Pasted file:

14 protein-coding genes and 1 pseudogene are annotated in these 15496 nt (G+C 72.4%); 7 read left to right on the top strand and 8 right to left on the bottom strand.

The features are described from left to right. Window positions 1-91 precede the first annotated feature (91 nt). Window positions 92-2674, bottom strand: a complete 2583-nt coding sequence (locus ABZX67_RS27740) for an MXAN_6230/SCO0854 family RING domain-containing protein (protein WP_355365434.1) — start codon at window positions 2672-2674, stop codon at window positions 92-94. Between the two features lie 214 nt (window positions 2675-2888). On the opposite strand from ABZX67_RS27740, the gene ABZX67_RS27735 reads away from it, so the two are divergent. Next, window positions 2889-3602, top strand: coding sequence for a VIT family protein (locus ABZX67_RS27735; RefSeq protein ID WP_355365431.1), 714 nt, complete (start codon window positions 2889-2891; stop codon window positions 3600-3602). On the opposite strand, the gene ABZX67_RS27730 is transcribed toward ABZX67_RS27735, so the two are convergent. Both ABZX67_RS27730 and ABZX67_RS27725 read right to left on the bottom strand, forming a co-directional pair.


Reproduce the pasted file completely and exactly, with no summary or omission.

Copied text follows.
14 protein-coding genes and 1 pseudogene are annotated in these 15496 nt (G+C 72.4%); 7 read left to right on the top strand and 8 right to left on the bottom strand.

The features are described from left to right. Window positions 1-91 precede the first annotated feature (91 nt). Window positions 92-2674, bottom strand: a complete 2583-nt coding sequence (locus ABZX67_RS27740) for an MXAN_6230/SCO0854 family RING domain-containing protein (protein WP_355365434.1) — start codon at window positions 2672-2674, stop codon at window positions 92-94. Between the two features lie 214 nt (window positions 2675-2888). On the opposite strand from ABZX67_RS27740, the gene ABZX67_RS27735 reads away from it, so the two are divergent. Next, window positions 2889-3602, top strand: coding sequence for a VIT family protein (locus ABZX67_RS27735; RefSeq protein ID WP_355365431.1), 714 nt, complete (start codon window positions 2889-2891; stop codon window positions 3600-3602). On the opposite strand, the gene ABZX67_RS27730 is transcribed toward ABZX67_RS27735, so the two are convergent. Both ABZX67_RS27730 and ABZX67_RS27725 read right to left on the bottom strand, forming a co-directional pair.